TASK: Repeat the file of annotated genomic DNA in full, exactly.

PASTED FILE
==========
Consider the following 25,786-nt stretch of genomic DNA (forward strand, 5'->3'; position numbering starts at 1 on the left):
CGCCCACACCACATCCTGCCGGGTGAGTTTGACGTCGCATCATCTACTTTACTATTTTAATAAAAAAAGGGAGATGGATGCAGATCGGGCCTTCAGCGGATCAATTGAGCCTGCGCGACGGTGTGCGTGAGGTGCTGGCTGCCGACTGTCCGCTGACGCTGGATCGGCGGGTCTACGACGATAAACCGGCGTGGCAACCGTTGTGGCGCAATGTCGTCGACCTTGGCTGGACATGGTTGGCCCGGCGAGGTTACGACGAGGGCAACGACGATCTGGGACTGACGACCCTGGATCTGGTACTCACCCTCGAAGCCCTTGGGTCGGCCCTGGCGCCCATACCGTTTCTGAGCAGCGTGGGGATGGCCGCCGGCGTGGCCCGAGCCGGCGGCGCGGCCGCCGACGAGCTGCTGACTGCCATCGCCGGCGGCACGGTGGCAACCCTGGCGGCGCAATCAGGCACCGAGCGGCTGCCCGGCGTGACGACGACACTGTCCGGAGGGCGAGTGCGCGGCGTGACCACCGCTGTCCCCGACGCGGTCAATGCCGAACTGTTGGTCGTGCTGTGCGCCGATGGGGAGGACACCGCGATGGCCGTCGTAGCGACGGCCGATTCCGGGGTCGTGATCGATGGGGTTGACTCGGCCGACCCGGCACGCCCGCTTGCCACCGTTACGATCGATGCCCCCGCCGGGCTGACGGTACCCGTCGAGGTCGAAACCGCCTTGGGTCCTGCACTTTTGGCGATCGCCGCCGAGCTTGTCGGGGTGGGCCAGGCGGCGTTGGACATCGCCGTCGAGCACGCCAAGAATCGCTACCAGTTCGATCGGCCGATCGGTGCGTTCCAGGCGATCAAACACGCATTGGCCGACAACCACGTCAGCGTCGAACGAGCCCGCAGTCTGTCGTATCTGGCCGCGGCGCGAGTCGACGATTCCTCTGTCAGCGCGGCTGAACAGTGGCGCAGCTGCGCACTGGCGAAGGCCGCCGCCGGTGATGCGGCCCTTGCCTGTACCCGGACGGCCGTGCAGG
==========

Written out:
Consider the following 25,786-nt stretch of genomic DNA (forward strand, 5'->3'; position numbering starts at 1 on the left):
CGCCCACACCACATCCTGCCGGGTGAGTTTGACGTCGCATCATCTACTTTACTATTTTAATAAAAAAAGGGAGATGGATGCAGATCGGGCCTTCAGCGGATCAATTGAGCCTGCGCGACGGTGTGCGTGAGGTGCTGGCTGCCGACTGTCCGCTGACGCTGGATCGGCGGGTCTACGACGATAAACCGGCGTGGCAACCGTTGTGGCGCAATGTCGTCGACCTTGGCTGGACATGGTTGGCCCGGCGAGGTTACGACGAGGGCAACGACGATCTGGGACTGACGACCCTGGATCTGGTACTCACCCTCGAAGCCCTTGGGTCGGCCCTGGCGCCCATACCGTTTCTGAGCAGCGTGGGGATGGCCGCCGGCGTGGCCCGAGCCGGCGGCGCGGCCGCCGACGAGCTGCTGACTGCCATCGCCGGCGGCACGGTGGCAACCCTGGCGGCGCAATCAGGCACCGAGCGGCTGCCCGGCGTGACGACGACACTGTCCGGAGGGCGAGTGCGCGGCGTGACCACCGCTGTCCCCGACGCGGTCAATGCCGAACTGTTGGTCGTGCTGTGCGCCGATGGGGAGGACACCGCGATGGCCGTCGTAGCGACGGCCGATTCCGGGGTCGTGATCGATGGGGTTGACTCGGCCGACCCGGCACGCCCGCTTGCCACCGTTACGATCGATGCCCCCGCCGGGCTGACGGTACCCGTCGAGGTCGAAACCGCCTTGGGTCCTGCACTTTTGGCGATCGCCGCCGAGCTTGTCGGGGTGGGCCAGGCGGCGTTGGACATCGCCGTCGAGCACGCCAAGAATCGCTACCAGTTCGATCGGCCGATCGGTGCGTTCCAGGCGATCAAACACGCATTGGCCGACAACCACGTCAGCGTCGAACGAGCCCGCAGTCTGTCGTATCTGGCCGCGGCGCGAGTCGACGATTCCTCTGTCAGCGCGGCTGAACAGTGGCGCAGCTGCGCACTGGCGAAGGCCGCCGCCGGTGATGCGGCCCTTGCCTGTACCCGGACGGCCGTGCAGG